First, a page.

BEIJING (AFP) - China has passed an anti-espionage law that could widen the scope for activities to be classified as spying, after the ruling Communist Party at a key meeting last month vowed to implement the "rule of law".
The Counterespionage Law was passed by the standing committee of the National People's Congress, replacing the State Security Law of 1993, according to the full text of the new measure on the website of the rubber-stamp legislature.
It shuns the ideological references of the previous legislation, such as "protecting the state power of the people's democratic dictatorship and the socialist system".
There is no similarly party-political definition in the new law, which instead states broadly that it is intended "to prevent, suppress and punish acts of espionage and to safeguard national security".
The definitions of acts endangering state security in the 1993 law included "plotting to subvert the government, dismember the State or overthrow the socialist system".
It was removed from the new measure, while other definitions of acts of espionage are largely unchanged, except for the addition of "indicating targets of attack for the enemy".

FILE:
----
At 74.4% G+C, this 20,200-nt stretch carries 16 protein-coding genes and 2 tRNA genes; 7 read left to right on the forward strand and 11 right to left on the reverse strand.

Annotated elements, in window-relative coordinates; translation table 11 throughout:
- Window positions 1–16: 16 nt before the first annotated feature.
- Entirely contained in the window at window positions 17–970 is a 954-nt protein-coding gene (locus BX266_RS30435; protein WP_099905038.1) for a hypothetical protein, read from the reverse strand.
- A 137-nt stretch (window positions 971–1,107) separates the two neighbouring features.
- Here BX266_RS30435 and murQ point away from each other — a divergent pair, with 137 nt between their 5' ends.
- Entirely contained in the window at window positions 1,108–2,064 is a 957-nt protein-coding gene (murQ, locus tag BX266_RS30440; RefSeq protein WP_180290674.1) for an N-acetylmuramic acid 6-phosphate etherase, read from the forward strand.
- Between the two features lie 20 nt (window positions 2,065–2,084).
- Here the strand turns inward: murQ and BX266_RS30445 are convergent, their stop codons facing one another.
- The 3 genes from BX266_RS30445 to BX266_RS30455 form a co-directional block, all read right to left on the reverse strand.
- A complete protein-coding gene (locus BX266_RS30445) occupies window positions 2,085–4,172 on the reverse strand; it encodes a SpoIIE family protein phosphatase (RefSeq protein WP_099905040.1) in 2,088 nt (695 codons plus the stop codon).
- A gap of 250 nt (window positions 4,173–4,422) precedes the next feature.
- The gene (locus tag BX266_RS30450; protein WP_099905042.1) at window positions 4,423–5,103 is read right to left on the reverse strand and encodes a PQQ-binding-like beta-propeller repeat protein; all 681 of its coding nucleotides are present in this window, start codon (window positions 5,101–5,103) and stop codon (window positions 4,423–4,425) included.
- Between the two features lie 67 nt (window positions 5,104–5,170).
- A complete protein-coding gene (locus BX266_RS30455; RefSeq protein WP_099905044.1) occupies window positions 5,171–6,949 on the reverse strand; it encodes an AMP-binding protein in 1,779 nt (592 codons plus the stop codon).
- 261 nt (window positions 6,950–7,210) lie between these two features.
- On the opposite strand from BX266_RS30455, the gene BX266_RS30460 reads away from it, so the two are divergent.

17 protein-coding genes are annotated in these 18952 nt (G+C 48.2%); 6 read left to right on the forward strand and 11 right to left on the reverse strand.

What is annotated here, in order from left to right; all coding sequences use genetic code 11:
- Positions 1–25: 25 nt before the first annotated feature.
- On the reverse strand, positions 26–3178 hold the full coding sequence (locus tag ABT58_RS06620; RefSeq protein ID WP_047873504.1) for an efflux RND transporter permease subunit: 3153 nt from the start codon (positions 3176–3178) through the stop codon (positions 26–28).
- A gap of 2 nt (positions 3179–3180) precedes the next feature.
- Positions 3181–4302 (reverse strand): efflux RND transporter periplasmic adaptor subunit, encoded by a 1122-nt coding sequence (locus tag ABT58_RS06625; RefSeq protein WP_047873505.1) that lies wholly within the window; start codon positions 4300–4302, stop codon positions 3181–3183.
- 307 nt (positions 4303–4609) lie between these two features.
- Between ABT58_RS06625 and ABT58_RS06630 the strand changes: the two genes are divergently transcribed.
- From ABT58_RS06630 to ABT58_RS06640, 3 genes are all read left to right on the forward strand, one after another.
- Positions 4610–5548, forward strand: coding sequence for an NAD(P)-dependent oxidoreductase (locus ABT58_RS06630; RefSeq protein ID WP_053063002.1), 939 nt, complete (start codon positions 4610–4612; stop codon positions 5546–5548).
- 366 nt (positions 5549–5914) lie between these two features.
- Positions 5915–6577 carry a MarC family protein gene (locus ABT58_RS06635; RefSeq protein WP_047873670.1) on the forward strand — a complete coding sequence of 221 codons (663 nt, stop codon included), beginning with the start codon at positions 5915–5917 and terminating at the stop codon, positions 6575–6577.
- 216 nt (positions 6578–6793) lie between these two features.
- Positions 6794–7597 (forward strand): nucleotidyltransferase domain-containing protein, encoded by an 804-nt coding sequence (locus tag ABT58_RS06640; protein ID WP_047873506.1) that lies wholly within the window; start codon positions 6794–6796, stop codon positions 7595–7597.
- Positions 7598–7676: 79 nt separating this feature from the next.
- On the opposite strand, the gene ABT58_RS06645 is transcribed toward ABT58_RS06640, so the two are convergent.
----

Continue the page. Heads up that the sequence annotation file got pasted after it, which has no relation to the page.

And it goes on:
Foreign ministry spokeswoman Hua Chunying said the law passed on Saturday was "an important measure (taken) by the country to safeguard national security".
"It includes new rules that have proven effective in practice," the official Xinhua news agency said, implying that it codifies existing practice.
The communist party vowed to pursue the "rule of law" at a meeting of its top leaders - known as the Fourth Plenum - late last month, while at the same time reaffirming its supremacy over the legal system.
China indicted 830 people for subversion, "splittism", incitement and other crimes under the category of "endangering state security" in 2013, down an estimated 21 per cent from a year earlier and the lowest number since 2007, US-based advocacy group Dui Hua Foundation said in a report in March.
However, the decrease may signal a change in tactics under which political dissidents appear to be increasingly charged with non-state security crimes, thereby "obscuring the political nature of their contested acts", it said.